Hypocholesterolemic effect of exogenous dehydroepiandrosterone administration in the rhesus monkey

A. Haffa, E. G. MacEwen, I. D. Kurzman, J. W. Kemnitz

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The effect(s) of exogenous dehydroepiandrosterone (DHEA) was studied in healthy non-obese rhesus monkeys. Six monkeys were given 60 mg/kg/day DHEA for 4 weeks. The dose was then increased to 75 mg/kg/day for an additional 4 weeks. Another six monkeys were given placebo, daily for 8 weeks. Body weight, activity level, average daily food intake, and plasma T4, insulin, total androgen and cortisol concentrations remained unchanged for all 12 monkeys throughout the 8 weeks. Both groups had a significant (p < 0.05) decrease in total plasma cholesterol, however the DHEA treated monkeys were significantly lower than the placebo monkeys. The change in cholesterol in the DHEA treated group primarily affected the fraction containing the low density lipoprotein cholesterol which remained overall unchanged for the placebo monkeys. Both groups had a decrease in high density lipoprotein cholesterol, however there was no difference between the treatment groups. We conclude that in the rhesus monkey, exogenous administration of DHEA acutely reduces cholesterol concentration, particularly the lipoprotein fraction containing low density lipoprotein, without changing food intake, activity level, or body weight.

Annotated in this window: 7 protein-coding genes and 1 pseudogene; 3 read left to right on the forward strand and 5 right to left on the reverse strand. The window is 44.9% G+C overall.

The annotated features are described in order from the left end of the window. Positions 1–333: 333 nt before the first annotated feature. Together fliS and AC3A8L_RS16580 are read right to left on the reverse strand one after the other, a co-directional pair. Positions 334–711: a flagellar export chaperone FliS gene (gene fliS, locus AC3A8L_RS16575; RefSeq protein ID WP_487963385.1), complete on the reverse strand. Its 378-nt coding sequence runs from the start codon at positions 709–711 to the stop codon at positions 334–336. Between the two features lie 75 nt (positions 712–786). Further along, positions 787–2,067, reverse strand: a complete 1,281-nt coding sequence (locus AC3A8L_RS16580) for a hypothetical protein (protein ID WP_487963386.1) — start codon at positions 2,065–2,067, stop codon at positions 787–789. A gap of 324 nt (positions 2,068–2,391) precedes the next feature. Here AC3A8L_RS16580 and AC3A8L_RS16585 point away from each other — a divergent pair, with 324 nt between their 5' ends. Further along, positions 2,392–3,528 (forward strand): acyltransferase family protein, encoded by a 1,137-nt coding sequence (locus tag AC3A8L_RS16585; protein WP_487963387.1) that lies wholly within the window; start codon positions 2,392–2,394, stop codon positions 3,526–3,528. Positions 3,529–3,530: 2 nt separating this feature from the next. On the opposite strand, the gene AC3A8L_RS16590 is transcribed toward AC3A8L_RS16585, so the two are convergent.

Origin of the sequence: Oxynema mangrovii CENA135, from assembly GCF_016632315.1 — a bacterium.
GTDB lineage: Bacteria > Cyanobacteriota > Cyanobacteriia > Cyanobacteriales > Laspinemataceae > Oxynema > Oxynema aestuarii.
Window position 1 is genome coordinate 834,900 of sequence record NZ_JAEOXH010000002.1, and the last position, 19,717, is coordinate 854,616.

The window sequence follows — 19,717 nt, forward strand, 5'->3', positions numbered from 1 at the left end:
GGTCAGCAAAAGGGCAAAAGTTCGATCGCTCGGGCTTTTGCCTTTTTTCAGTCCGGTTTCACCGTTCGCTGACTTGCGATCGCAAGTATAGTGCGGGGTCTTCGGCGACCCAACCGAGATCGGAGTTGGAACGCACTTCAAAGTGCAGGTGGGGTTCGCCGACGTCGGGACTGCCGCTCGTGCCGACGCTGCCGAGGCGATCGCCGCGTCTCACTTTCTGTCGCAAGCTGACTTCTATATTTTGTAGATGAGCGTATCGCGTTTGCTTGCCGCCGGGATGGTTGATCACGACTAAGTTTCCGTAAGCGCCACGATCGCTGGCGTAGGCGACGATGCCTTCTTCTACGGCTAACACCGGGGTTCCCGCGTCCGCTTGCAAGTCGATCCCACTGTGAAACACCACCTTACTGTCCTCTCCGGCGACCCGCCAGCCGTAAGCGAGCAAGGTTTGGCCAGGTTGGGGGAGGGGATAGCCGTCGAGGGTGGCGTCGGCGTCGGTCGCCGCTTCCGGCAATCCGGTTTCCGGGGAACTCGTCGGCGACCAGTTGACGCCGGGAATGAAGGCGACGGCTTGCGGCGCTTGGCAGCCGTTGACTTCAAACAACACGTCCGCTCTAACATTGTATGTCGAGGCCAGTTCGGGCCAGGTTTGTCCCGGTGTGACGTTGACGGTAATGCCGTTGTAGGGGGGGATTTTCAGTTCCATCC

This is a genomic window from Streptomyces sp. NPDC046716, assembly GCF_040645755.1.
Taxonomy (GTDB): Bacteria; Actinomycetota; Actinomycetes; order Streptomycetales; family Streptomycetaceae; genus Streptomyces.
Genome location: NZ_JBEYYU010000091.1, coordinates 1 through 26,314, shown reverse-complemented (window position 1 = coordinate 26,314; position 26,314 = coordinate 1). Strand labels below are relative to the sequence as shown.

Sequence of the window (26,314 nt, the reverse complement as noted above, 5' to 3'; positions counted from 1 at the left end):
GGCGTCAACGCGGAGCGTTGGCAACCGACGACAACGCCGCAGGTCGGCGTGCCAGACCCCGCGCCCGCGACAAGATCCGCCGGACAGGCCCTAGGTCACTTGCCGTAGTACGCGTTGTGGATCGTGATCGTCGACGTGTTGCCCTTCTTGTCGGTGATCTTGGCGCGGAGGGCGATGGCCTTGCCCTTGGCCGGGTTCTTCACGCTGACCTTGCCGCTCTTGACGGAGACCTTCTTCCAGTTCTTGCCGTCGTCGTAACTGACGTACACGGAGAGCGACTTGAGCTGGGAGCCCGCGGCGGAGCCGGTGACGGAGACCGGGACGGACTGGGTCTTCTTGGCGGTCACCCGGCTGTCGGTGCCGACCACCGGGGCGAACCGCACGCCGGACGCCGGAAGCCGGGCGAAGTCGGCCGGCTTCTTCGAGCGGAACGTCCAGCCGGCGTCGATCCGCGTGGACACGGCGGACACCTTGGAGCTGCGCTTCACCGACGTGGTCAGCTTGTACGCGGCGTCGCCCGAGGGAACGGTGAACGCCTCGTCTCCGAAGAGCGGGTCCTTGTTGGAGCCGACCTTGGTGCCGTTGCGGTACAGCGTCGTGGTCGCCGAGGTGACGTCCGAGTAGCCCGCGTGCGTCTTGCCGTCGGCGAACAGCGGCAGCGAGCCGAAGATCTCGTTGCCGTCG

Original languageAmerican English
JournalIn Vivo
StatePublished - 1994


  • Dietetics and Clinical Nutrition

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